Use simple materials from Home Depot to make a custom house number sign. It's easy with your favorite scrapbook papers, paints and Mod Podge!
I have the hardest time figuring out what side of the street a house is supposed to be on. I mean, is there a general rule for even or odd?
I can easy get to where I am supposed to go, but then when I finally arrive, I creep along trying to figure out why I can't find house numbers. Sometimes there are in fives, sometimes fours . . . there appears to be no rules. Is it just me?
I really appreciate a clear house number sign so that I can figure out where I'm going. Thank goodness for Man Podger David and of course, Outdoor Mod Podge – because now you make one yourself with simple materials from Home Depot. Here's David with the tutorial.
I live in Los Angeles, I don’t have a GPS and, honestly, I get lost a lot.
I’m always driving around hunting for street numbers while trying to simultaneously keep my eyes on the road but I’m a terrible multi-tasker.
I was recently wandering aisles at Home Depot (it’s what I do) and was inspired to make some house numbers that would be fun, decorative and easy to see.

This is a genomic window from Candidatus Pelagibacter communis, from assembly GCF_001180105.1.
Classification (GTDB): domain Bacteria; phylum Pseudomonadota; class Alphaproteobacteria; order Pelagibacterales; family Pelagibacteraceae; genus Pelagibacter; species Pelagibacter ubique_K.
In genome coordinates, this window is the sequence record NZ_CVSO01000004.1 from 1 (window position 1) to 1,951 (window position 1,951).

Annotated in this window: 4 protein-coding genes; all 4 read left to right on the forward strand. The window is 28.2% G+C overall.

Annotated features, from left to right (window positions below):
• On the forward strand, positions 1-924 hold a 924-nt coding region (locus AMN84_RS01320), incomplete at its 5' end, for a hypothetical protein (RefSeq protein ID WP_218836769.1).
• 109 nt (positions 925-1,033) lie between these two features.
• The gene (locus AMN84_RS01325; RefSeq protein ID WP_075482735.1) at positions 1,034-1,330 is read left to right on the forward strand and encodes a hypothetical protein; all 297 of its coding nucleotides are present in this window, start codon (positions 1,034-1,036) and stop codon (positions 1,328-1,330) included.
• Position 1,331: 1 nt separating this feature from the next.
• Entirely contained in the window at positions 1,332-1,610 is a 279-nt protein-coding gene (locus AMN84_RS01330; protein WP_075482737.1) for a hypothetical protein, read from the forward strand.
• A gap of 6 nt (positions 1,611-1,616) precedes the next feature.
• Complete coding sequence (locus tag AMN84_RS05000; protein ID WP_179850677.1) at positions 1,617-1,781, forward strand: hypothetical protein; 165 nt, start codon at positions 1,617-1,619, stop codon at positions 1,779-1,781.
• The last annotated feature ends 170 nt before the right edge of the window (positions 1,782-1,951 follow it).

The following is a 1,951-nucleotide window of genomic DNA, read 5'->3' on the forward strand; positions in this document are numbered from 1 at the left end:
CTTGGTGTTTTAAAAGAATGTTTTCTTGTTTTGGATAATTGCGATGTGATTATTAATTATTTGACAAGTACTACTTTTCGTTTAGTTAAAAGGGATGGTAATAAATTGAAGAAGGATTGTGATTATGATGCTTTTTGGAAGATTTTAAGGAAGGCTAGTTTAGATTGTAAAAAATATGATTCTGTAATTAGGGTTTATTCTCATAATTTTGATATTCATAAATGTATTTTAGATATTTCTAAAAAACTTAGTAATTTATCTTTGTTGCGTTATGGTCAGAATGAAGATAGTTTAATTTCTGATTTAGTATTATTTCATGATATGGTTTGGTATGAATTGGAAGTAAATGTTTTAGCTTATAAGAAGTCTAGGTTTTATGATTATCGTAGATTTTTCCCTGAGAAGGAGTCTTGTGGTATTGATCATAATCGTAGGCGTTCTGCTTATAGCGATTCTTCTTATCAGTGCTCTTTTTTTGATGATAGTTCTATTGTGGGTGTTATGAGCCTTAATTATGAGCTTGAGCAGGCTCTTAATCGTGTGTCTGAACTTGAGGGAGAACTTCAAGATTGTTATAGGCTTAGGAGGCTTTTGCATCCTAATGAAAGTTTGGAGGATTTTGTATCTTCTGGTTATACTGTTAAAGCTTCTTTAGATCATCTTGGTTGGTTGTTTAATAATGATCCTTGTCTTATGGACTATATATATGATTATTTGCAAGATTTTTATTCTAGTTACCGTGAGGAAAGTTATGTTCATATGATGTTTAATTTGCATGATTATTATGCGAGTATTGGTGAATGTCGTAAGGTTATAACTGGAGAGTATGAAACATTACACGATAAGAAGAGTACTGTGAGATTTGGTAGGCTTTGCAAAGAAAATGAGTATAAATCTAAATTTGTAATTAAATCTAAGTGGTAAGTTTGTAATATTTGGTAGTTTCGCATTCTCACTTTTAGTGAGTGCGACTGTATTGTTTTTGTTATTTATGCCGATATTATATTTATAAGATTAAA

I found these cool plinth block molding pieces (at the really cool price of $2.78 each), some inexpensive house numbers ($1.89 each) and a piece of scrap wood in their left-over pile near in the lumber cutting area. I added some scrapbook paper from my stash and I was all set.
DIY House Number Sign
- Outdoor Mod Podge
- Plinth Molding
- House Numbers
- Scrap wood cut to size and painted white (not pictured)
- Scrapbook Paper
- Spray Sealer (not pictured)
- Drill bit
I cut the scrap book paper to fit the raised section on the plinth and attached it using Outdoor Mod Podge.
After about 45 minutes I went back in and sealed the paper with more Outdoor Modpodge and let it dry overnight.
I laid the numbers on the plinths marked and drilled pilot holes and then attached the numbers using the screws provided in the kit.
Next I attached the number blocks to the scrapwood by screwing them in from the back.
For a little extra protection for the MDF plinths and the scrapwood I then sealed the entire thing with a couple of light coats of a spray on polyurethane (see note below).
I attached the whole thing to my fence (again screwing it in from the back).
So now people can find my house . . . even if I can’t find theirs . . .
I live in Los Angeles where rain and snow aren’t too much of a concern. My plinths are made from MDF, but if I were in a more weather-prone area I would opt for the maple wood plinths. They only cost $3.80 and would hold up better.